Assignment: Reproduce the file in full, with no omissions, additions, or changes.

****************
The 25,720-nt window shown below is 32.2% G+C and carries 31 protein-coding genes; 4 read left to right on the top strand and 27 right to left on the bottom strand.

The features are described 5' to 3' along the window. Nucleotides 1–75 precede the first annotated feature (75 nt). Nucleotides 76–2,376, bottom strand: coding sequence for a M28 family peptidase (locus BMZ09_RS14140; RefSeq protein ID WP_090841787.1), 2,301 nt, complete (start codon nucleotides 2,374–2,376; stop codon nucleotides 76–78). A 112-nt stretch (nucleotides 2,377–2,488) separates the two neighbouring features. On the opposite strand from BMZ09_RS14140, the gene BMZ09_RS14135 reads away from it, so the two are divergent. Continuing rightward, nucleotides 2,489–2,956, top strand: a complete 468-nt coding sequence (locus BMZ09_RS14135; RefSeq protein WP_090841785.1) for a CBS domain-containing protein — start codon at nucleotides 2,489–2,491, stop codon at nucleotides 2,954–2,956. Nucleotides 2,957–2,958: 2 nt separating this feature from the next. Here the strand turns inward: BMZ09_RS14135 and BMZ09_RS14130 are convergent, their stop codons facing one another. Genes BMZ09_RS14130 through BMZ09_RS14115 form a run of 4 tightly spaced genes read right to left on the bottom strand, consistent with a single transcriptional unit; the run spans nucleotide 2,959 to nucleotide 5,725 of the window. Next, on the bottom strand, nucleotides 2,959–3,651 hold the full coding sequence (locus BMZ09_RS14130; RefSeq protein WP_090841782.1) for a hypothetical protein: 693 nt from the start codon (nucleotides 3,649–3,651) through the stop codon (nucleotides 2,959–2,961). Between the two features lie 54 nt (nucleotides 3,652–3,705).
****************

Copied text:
The 25,720-nt window shown below is 32.2% G+C and carries 31 protein-coding genes; 4 read left to right on the top strand and 27 right to left on the bottom strand.

The features are described 5' to 3' along the window. Nucleotides 1–75 precede the first annotated feature (75 nt). Nucleotides 76–2,376, bottom strand: coding sequence for a M28 family peptidase (locus BMZ09_RS14140; RefSeq protein ID WP_090841787.1), 2,301 nt, complete (start codon nucleotides 2,374–2,376; stop codon nucleotides 76–78). A 112-nt stretch (nucleotides 2,377–2,488) separates the two neighbouring features. On the opposite strand from BMZ09_RS14140, the gene BMZ09_RS14135 reads away from it, so the two are divergent. Continuing rightward, nucleotides 2,489–2,956, top strand: a complete 468-nt coding sequence (locus BMZ09_RS14135; RefSeq protein WP_090841785.1) for a CBS domain-containing protein — start codon at nucleotides 2,489–2,491, stop codon at nucleotides 2,954–2,956. Nucleotides 2,957–2,958: 2 nt separating this feature from the next. Here the strand turns inward: BMZ09_RS14135 and BMZ09_RS14130 are convergent, their stop codons facing one another. Genes BMZ09_RS14130 through BMZ09_RS14115 form a run of 4 tightly spaced genes read right to left on the bottom strand, consistent with a single transcriptional unit; the run spans nucleotide 2,959 to nucleotide 5,725 of the window. Next, on the bottom strand, nucleotides 2,959–3,651 hold the full coding sequence (locus BMZ09_RS14130; RefSeq protein WP_090841782.1) for a hypothetical protein: 693 nt from the start codon (nucleotides 3,649–3,651) through the stop codon (nucleotides 2,959–2,961). Between the two features lie 54 nt (nucleotides 3,652–3,705).